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Open AccessReview
Electrospinning of Chitosan-Based Solutions for Tissue Engineering and Regenerative Medicine
Int. J. Mol. Sci. 2018, 19(2), 407; https://doi.org/10.3390/ijms19020407 - 30 Jan 2018
Cited by 34
Abstract
Electrospinning has been used for decades to generate nano-fibres via an electrically charged jet of polymer solution. This process is established on a spinning technique, using electrostatic forces to produce fine fibres from polymer solutions. Amongst, the electrospinning of available biopolymers (silk, cellulose, [...] Read more.
Electrospinning has been used for decades to generate nano-fibres via an electrically charged jet of polymer solution. This process is established on a spinning technique, using electrostatic forces to produce fine fibres from polymer solutions. Amongst, the electrospinning of available biopolymers (silk, cellulose, collagen, gelatine and hyaluronic acid), chitosan (CH) has shown a favourable outcome for tissue regeneration applications. The aim of the current review is to assess the current literature about electrospinning chitosan and its composite formulations for creating fibres in combination with other natural polymers to be employed in tissue engineering. In addition, various polymers blended with chitosan for electrospinning have been discussed in terms of their potential biomedical applications. The review shows that evidence exists in support of the favourable properties and biocompatibility of chitosan electrospun composite biomaterials for a range of applications. However, further research and in vivo studies are required to translate these materials from the laboratory to clinical applications. Full article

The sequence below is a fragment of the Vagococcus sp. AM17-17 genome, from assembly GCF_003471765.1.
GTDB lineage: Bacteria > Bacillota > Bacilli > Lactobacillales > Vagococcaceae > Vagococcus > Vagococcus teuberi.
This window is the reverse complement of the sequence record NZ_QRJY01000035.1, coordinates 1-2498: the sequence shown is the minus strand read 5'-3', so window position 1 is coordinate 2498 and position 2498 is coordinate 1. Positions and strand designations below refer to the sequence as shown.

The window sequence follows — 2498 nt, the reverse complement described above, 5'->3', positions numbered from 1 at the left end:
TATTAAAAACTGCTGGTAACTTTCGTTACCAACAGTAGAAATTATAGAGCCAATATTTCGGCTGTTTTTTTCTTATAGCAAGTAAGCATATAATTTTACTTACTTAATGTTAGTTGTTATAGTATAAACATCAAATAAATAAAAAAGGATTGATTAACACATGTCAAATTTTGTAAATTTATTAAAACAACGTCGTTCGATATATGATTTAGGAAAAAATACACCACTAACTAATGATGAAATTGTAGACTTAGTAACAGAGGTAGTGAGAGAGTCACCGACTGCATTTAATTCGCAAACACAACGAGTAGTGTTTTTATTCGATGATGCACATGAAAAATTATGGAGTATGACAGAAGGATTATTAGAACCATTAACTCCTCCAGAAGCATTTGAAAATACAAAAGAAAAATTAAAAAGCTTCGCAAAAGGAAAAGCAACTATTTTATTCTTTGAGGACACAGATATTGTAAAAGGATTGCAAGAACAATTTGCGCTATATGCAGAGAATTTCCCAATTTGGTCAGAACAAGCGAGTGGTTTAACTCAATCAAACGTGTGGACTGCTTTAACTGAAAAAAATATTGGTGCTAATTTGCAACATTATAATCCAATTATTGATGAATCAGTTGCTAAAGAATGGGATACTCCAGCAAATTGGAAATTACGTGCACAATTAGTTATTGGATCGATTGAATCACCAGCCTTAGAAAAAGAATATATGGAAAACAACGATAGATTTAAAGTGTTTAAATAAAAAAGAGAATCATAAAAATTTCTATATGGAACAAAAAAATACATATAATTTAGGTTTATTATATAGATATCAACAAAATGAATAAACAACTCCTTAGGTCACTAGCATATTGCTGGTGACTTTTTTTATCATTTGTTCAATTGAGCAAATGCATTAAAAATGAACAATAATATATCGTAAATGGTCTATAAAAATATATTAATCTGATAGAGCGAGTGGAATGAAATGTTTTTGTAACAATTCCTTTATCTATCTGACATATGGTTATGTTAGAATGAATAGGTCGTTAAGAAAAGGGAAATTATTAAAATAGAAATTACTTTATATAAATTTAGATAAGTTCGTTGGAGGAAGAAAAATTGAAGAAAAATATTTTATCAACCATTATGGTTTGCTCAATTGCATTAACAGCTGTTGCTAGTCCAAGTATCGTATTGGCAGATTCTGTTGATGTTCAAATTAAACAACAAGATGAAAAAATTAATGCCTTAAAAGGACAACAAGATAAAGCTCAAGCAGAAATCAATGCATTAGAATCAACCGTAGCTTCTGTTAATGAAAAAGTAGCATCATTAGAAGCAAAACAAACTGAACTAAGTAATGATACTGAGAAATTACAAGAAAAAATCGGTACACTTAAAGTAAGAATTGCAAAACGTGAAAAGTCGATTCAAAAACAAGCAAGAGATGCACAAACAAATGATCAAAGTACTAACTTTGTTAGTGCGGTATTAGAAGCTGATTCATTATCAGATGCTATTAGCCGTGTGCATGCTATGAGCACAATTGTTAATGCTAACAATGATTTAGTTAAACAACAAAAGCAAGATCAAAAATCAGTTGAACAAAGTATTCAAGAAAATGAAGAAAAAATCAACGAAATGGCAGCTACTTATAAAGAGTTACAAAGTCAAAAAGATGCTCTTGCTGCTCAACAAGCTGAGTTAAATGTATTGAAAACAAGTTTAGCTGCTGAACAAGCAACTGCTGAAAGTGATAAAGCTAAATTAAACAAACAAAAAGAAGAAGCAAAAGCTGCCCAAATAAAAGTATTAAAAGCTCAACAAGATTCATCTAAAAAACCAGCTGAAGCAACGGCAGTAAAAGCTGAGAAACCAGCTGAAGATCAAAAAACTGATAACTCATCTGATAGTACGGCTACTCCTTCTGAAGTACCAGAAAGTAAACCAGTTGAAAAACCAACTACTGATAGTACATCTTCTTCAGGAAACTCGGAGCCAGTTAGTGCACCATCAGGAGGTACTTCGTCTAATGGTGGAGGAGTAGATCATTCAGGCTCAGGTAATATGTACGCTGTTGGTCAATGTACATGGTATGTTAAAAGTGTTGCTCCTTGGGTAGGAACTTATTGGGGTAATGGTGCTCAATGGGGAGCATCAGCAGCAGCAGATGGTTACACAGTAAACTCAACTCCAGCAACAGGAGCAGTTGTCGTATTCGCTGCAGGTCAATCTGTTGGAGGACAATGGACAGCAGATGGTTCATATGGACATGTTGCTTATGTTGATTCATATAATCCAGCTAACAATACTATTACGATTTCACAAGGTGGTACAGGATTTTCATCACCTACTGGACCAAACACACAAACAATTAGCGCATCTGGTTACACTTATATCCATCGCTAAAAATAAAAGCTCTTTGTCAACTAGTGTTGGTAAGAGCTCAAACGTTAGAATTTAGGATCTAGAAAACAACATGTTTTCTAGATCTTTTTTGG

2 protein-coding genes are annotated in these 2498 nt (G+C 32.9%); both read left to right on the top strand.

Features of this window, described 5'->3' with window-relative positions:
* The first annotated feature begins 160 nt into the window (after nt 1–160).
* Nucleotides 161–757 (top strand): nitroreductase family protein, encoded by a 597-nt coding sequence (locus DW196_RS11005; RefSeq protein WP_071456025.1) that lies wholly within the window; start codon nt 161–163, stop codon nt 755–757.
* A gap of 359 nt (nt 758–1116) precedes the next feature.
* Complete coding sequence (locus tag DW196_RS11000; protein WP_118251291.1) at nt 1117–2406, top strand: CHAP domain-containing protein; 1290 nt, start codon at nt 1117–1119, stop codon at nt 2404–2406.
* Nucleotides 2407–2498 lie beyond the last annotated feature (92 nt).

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Open AccessReview
Tissue Engineering to Improve Immature Testicular Tissue and Cell Transplantation Outcomes: One Step Closer to Fertility Restoration for Prepubertal Boys Exposed to Gonadotoxic Treatments
Int. J. Mol. Sci. 2018, 19(1), 286; https://doi.org/10.3390/ijms19010286 - 18 Jan 2018
Cited by 10
Abstract
Despite their important contribution to the cure of both oncological and benign diseases, gonadotoxic therapies present the risk of a severe impairment of fertility. Sperm cryopreservation is not an option to preserve prepubertal boys’ reproductive potential, as their seminiferous tubules only contain spermatogonial [...] Read more.